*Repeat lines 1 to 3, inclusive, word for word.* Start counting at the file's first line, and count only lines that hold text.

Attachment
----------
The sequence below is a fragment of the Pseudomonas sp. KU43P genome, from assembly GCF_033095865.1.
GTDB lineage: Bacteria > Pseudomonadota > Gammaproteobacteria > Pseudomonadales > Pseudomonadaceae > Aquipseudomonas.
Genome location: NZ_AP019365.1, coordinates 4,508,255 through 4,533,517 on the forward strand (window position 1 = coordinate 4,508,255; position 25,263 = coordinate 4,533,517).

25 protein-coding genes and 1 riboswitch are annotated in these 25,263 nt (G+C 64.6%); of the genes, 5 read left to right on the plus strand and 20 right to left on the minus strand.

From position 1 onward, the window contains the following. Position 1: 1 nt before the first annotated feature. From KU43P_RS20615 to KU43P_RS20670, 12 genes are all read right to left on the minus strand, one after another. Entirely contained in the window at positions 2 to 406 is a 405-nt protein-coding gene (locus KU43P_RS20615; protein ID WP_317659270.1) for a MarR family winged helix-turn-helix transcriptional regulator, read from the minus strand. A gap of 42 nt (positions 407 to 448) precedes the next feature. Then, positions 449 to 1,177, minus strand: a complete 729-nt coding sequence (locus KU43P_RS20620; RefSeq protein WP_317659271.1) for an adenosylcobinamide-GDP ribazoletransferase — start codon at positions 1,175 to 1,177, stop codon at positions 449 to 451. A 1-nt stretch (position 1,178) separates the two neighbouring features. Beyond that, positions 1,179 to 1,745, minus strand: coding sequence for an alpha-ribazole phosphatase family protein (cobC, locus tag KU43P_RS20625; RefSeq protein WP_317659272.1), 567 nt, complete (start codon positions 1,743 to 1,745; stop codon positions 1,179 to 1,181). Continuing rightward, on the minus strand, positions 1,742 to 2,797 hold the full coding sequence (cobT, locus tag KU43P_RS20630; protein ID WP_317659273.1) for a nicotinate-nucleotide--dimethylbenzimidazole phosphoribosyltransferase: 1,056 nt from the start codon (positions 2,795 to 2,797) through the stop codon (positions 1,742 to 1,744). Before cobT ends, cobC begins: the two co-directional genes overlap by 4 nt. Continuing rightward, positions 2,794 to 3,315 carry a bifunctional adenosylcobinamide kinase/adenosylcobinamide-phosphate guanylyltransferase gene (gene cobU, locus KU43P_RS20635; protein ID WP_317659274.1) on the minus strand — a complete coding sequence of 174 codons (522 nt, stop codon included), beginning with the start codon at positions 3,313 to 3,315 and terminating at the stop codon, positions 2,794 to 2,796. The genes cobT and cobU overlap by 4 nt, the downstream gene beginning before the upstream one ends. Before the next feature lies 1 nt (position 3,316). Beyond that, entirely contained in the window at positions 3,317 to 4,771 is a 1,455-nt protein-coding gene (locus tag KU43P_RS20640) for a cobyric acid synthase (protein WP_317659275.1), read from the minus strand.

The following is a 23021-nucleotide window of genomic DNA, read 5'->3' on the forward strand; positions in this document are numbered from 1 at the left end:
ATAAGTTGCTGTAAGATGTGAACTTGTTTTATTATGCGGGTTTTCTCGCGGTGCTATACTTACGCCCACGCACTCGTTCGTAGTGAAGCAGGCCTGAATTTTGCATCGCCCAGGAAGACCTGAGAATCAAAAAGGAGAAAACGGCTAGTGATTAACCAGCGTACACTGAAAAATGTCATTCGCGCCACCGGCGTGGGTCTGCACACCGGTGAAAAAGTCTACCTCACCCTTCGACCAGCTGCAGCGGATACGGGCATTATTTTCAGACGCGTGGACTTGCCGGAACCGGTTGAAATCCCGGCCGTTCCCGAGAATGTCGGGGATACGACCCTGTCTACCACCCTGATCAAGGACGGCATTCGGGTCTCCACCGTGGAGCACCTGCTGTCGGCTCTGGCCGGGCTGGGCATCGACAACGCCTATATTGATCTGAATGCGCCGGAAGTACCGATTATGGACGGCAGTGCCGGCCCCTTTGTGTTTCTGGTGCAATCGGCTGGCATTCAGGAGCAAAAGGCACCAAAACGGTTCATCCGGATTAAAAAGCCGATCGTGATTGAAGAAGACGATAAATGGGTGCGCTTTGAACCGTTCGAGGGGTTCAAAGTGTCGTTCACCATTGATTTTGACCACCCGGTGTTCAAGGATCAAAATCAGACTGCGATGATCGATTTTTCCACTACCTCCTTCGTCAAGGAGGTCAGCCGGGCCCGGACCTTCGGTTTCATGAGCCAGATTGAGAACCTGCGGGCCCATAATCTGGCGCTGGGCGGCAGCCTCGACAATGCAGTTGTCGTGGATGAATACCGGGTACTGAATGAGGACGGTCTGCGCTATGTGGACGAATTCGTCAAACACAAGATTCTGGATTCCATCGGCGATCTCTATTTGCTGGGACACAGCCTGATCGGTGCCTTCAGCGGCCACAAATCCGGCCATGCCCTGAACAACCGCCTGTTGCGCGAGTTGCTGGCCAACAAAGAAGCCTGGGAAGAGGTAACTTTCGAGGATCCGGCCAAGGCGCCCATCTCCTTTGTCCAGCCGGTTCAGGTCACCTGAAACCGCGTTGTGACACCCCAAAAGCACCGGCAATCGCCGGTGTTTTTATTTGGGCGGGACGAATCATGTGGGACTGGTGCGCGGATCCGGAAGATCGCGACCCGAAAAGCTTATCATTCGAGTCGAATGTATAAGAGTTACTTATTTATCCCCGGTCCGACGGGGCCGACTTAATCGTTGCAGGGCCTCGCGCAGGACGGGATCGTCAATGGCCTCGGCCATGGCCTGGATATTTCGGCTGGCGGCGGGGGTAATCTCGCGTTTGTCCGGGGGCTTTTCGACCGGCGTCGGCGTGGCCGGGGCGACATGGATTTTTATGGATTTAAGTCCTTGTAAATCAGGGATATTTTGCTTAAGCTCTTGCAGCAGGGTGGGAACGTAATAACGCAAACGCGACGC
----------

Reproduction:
The sequence below is a fragment of the Pseudomonas sp. KU43P genome, from assembly GCF_033095865.1.
GTDB lineage: Bacteria > Pseudomonadota > Gammaproteobacteria > Pseudomonadales > Pseudomonadaceae > Aquipseudomonas.
Genome location: NZ_AP019365.1, coordinates 4,508,255 through 4,533,517 on the forward strand (window position 1 = coordinate 4,508,255; position 25,263 = coordinate 4,533,517).